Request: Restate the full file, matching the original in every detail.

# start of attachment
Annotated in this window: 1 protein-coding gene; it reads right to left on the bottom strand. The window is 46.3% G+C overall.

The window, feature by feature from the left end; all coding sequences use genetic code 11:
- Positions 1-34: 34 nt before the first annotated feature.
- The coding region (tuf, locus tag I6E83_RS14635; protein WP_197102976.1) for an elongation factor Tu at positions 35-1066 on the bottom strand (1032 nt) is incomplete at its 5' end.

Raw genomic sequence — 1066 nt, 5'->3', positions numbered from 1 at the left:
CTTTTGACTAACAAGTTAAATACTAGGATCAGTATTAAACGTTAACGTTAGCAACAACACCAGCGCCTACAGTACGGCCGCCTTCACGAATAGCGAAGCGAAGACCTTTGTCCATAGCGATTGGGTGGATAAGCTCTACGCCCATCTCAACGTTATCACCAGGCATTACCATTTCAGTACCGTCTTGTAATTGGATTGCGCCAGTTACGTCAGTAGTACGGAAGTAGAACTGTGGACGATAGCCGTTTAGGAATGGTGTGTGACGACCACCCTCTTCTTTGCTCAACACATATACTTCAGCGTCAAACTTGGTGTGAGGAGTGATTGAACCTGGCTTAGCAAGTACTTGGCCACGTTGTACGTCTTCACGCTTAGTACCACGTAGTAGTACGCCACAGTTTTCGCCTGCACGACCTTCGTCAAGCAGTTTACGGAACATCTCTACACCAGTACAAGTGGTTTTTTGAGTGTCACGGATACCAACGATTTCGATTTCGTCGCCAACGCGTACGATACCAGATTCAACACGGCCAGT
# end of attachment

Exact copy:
Annotated in this window: 1 protein-coding gene; it reads right to left on the bottom strand. The window is 46.3% G+C overall.

The window, feature by feature from the left end; all coding sequences use genetic code 11:
- Positions 1-34: 34 nt before the first annotated feature.
- The coding region (tuf, locus tag I6E83_RS14635; protein WP_197102976.1) for an elongation factor Tu at positions 35-1066 on the bottom strand (1032 nt) is incomplete at its 5' end.

Raw genomic sequence — 1066 nt, 5'->3', positions numbered from 1 at the left:
CTTTTGACTAACAAGTTAAATACTAGGATCAGTATTAAACGTTAACGTTAGCAACAACACCAGCGCCTACAGTACGGCCGCCTTCACGAATAGCGAAGCGAAGACCTTTGTCCATAGCGATTGGGTGGATAAGCTCTACGCCCATCTCAACGTTATCACCAGGCATTACCATTTCAGTACCGTCTTGTAATTGGATTGCGCCAGTTACGTCAGTAGTACGGAAGTAGAACTGTGGACGATAGCCGTTTAGGAATGGTGTGTGACGACCACCCTCTTCTTTGCTCAACACATATACTTCAGCGTCAAACTTGGTGTGAGGAGTGATTGAACCTGGCTTAGCAAGTACTTGGCCACGTTGTACGTCTTCACGCTTAGTACCACGTAGTAGTACGCCACAGTTTTCGCCTGCACGACCTTCGTCAAGCAGTTTACGGAACATCTCTACACCAGTACAAGTGGTTTTTTGAGTGTCACGGATACCAACGATTTCGATTTCGTCGCCAACGCGTACGATACCAGATTCAACACGGCCAGT